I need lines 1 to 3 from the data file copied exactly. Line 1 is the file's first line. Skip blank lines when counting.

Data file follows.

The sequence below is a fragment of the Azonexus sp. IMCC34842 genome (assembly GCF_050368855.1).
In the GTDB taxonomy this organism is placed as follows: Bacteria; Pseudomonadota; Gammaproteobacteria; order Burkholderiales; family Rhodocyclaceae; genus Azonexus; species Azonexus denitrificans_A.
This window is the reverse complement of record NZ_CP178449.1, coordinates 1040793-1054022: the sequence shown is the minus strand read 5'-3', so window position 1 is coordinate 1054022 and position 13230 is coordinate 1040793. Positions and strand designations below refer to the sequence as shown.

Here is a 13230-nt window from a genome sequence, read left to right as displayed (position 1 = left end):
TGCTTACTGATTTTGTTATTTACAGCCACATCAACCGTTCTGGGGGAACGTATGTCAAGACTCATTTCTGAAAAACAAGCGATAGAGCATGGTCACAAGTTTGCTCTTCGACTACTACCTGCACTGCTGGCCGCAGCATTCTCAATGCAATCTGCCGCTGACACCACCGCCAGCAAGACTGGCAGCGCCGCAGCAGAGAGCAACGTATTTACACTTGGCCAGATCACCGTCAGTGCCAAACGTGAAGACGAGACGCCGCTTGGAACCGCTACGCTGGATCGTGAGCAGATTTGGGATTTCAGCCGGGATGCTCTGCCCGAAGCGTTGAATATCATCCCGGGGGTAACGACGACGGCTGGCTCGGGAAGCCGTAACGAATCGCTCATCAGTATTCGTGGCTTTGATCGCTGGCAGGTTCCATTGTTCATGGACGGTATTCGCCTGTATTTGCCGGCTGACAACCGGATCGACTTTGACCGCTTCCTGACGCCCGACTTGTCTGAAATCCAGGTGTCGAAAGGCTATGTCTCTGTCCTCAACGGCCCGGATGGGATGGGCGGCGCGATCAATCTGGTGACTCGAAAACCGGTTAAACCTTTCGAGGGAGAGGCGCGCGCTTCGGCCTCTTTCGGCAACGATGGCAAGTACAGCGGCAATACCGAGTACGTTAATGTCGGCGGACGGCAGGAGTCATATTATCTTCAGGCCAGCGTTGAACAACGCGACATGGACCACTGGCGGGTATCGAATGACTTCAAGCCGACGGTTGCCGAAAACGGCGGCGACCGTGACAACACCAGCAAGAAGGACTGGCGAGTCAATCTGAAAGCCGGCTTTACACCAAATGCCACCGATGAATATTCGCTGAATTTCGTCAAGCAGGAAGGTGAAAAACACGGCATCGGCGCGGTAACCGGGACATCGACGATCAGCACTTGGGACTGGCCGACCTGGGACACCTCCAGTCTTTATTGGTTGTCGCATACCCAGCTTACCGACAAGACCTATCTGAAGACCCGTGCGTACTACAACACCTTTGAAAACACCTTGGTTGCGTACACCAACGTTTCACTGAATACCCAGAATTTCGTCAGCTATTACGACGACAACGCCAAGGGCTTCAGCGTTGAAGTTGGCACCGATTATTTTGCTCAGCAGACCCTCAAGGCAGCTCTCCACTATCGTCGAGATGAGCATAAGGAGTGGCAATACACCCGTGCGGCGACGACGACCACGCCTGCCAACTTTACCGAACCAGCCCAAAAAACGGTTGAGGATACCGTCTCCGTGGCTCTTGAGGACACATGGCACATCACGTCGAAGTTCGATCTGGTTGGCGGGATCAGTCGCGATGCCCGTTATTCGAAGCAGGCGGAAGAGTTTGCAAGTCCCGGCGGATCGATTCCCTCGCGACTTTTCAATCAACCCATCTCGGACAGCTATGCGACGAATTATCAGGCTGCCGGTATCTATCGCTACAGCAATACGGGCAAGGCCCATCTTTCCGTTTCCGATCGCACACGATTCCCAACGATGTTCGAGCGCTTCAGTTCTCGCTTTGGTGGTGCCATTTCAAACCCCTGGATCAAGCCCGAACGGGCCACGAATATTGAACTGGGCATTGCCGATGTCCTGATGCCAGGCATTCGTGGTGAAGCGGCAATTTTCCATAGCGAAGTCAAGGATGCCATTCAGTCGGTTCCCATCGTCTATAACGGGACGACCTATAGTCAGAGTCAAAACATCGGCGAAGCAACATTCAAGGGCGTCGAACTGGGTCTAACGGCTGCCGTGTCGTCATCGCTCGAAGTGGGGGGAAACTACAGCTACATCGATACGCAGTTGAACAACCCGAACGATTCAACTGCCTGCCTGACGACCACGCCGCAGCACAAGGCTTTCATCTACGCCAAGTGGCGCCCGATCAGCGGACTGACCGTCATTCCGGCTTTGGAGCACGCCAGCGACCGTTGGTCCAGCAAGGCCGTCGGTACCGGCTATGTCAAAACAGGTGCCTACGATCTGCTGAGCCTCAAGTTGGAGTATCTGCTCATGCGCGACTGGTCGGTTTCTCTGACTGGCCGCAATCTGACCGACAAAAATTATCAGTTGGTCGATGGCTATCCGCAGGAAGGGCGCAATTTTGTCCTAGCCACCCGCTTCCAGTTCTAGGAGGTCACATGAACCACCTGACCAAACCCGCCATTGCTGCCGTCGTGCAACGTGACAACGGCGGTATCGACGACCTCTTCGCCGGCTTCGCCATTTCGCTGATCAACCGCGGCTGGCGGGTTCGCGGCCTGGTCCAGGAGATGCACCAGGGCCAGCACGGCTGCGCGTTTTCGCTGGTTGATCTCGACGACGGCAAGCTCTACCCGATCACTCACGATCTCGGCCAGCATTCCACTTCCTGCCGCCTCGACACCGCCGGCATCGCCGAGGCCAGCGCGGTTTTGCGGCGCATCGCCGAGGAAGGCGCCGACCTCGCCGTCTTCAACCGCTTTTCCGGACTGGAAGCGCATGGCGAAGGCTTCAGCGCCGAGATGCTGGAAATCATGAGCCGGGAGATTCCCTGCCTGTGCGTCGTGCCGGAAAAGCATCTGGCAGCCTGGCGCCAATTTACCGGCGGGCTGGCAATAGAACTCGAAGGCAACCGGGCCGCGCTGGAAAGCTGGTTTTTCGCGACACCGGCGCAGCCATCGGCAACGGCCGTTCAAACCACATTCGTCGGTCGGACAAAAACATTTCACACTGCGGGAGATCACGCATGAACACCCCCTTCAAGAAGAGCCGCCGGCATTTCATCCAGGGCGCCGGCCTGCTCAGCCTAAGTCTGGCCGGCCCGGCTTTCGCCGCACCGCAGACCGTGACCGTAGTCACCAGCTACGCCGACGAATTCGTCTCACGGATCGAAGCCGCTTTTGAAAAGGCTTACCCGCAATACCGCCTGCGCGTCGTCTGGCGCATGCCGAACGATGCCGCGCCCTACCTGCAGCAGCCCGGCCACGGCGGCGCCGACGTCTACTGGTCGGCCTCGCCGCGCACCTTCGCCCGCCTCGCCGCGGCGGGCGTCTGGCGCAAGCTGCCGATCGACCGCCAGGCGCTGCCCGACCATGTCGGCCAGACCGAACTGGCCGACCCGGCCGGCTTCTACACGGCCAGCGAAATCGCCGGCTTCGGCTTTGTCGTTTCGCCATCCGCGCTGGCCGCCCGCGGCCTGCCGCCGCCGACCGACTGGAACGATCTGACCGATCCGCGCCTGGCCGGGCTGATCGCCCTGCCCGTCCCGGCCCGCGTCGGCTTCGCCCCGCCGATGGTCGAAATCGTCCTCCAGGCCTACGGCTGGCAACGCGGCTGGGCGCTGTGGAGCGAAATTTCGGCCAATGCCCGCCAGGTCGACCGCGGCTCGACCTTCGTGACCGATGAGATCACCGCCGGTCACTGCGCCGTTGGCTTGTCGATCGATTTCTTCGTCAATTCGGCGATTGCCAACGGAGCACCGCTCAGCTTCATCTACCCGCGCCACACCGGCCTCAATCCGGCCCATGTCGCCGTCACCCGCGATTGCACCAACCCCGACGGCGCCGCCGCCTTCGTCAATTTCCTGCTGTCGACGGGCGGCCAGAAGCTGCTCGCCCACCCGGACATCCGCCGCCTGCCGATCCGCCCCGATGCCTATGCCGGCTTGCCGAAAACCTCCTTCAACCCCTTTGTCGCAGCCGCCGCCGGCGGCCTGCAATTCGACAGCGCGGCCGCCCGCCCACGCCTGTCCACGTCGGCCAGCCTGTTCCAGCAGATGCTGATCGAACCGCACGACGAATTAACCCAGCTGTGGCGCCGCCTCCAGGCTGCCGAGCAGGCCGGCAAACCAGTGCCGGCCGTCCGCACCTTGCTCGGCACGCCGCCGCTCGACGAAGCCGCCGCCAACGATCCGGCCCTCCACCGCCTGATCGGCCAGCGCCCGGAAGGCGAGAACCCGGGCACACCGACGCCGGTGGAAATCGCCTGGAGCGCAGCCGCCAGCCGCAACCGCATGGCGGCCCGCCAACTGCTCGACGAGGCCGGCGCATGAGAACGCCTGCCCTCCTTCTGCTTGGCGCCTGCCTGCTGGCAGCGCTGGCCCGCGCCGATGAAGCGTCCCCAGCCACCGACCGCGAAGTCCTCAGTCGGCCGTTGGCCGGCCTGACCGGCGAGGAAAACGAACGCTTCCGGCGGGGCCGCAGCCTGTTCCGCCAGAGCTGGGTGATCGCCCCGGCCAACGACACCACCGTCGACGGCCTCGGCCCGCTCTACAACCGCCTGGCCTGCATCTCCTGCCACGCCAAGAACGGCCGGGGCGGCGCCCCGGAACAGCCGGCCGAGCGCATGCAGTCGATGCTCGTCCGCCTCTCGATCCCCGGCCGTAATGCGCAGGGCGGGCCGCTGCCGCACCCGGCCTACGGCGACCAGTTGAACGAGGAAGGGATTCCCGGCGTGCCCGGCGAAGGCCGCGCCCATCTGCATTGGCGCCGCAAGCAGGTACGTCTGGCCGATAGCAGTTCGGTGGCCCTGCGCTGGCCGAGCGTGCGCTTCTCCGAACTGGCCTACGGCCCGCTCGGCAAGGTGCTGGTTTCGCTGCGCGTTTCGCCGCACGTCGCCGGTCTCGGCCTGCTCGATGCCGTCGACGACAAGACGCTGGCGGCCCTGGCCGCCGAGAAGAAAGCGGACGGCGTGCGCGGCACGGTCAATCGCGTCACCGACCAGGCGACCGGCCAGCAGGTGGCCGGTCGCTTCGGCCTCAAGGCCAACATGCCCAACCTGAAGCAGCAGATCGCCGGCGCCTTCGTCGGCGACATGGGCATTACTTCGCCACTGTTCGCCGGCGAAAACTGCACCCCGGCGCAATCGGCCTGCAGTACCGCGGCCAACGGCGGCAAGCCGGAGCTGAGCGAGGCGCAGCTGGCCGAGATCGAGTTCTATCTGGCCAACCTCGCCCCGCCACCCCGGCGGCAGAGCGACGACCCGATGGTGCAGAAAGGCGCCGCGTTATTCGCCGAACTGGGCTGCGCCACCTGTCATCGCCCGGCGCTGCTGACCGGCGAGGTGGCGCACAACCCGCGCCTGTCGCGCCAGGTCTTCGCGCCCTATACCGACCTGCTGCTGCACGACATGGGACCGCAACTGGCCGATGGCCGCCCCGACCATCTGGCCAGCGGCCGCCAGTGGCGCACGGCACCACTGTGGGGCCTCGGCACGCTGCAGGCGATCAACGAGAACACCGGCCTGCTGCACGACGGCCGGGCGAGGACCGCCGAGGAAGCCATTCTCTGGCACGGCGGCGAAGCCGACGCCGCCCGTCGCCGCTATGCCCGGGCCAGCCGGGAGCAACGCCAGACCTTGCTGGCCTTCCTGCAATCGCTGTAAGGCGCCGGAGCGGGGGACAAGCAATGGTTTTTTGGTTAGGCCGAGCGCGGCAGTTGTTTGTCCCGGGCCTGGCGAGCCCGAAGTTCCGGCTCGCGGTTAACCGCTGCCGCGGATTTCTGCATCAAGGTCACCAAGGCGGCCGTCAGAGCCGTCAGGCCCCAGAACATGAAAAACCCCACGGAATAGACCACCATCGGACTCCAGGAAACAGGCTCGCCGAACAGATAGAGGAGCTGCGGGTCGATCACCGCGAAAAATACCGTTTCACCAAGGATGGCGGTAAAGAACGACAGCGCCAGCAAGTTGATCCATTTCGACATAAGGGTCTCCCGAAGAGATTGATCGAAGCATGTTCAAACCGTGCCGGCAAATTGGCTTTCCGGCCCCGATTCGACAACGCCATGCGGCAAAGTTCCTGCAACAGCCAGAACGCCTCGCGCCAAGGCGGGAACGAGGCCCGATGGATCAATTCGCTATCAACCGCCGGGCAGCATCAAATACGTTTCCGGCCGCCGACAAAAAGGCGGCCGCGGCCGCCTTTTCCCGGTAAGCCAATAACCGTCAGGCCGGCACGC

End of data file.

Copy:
The sequence below is a fragment of the Azonexus sp. IMCC34842 genome (assembly GCF_050368855.1).
In the GTDB taxonomy this organism is placed as follows: Bacteria; Pseudomonadota; Gammaproteobacteria; order Burkholderiales; family Rhodocyclaceae; genus Azonexus; species Azonexus denitrificans_A.
This window is the reverse complement of record NZ_CP178449.1, coordinates 1040793-1054022: the sequence shown is the minus strand read 5'-3', so window position 1 is coordinate 1054022 and position 13230 is coordinate 1040793. Positions and strand designations below refer to the sequence as shown.